In today’s Guardian I am delighted to see an article stating that
Donors should not favour charities that have low administration costs as they are likely to be low performers, new evidence has suggested.
As an arts manager I obviously believe that charities should have good administration at their core. I think that a strong set of processes to manage a company allows for greater freedom and flexibility, but that does come at a price.
It is great to see some research backing this up, as at the moment, with so many trusts and foundations reducing the amount of money they spend many are refusing to cover core costs.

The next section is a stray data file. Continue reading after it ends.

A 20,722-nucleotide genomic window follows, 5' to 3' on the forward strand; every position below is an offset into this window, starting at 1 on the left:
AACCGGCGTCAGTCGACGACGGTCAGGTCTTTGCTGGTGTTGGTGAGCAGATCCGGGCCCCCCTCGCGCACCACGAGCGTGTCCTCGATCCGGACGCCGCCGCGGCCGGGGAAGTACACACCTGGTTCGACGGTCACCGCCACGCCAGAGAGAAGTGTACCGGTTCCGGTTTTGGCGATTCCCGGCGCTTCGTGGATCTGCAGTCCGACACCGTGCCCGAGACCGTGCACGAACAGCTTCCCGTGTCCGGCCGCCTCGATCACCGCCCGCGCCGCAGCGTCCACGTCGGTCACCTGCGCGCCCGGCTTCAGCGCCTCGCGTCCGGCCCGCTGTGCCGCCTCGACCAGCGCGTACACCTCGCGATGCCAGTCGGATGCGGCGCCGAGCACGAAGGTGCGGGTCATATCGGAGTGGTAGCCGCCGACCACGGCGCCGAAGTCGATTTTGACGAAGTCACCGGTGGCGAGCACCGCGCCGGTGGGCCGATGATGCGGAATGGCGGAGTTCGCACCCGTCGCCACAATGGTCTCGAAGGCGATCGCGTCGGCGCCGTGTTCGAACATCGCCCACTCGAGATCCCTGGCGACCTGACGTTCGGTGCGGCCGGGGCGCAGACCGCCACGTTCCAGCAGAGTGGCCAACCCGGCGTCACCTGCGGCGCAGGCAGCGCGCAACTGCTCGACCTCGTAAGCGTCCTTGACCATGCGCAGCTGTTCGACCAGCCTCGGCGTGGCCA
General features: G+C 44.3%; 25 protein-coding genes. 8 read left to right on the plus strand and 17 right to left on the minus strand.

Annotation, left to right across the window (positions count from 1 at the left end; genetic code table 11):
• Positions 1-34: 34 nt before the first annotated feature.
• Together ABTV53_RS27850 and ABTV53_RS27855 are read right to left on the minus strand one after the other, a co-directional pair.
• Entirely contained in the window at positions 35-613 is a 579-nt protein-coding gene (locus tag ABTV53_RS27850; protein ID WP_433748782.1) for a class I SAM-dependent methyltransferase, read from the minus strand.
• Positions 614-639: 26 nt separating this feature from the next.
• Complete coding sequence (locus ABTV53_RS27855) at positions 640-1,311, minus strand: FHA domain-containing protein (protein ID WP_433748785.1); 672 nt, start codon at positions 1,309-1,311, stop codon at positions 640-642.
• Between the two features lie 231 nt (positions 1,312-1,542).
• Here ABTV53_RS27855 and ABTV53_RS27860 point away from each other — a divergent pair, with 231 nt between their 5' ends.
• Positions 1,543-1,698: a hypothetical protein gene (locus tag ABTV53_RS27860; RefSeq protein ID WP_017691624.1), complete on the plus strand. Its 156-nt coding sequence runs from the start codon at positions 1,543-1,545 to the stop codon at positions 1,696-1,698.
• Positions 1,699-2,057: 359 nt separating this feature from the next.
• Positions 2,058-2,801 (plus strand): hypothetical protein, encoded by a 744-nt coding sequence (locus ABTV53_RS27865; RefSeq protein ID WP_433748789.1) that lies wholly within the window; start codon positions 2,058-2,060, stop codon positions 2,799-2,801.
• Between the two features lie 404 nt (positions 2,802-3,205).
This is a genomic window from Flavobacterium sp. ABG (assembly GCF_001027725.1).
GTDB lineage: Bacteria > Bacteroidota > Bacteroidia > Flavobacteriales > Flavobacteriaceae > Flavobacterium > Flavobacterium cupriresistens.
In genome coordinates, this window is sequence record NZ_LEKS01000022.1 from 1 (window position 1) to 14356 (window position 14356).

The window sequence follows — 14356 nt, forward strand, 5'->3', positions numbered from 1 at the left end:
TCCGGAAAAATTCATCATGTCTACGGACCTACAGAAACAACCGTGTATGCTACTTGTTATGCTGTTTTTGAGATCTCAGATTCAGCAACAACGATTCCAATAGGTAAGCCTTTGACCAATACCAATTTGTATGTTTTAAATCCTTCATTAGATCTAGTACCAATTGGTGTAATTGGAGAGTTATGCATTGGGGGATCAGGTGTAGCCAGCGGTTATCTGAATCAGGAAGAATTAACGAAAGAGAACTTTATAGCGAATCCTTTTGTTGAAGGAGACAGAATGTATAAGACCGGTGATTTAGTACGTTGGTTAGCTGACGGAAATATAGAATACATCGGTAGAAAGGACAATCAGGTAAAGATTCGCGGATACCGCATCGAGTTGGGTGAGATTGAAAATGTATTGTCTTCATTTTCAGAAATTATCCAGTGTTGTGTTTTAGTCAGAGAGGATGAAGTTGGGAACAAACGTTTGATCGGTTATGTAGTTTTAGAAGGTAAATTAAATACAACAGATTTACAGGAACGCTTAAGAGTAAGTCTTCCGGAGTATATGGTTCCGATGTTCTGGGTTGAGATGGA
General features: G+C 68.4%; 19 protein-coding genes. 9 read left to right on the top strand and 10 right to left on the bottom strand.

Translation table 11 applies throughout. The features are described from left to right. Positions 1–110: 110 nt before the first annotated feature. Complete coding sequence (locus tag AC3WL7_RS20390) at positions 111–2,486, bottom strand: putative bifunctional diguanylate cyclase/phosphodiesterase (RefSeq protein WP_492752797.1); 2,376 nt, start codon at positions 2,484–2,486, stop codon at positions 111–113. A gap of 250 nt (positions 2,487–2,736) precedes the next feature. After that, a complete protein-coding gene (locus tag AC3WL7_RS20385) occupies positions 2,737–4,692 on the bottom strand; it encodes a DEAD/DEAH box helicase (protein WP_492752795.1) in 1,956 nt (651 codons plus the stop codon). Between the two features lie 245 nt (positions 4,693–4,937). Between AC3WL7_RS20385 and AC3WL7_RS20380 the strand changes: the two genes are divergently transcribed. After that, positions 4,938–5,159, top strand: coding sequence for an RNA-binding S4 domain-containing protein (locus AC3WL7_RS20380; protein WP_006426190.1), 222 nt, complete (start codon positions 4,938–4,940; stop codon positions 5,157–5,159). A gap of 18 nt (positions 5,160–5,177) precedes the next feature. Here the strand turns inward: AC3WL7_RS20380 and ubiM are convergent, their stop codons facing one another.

For the non-initiated, core costs cover admin, the General Manager, the office/desk space, phone, internet and all those other boring things. They are boring compared to a wonderful project which makes a difference in a poor area, however if there isn’t someone invoicing and chasing invoices, managing the website and updating the spreadsheets, keeping funders informed, looking for the next lot of funding etc then the creatives wouldn’t have the money to do the creative work.
As such many end up hiding core costs, or worse, forgetting about them, until they realise that they can no longer pay someone to do the long term strategic thinking, planning and implementing and they are going to have to close down.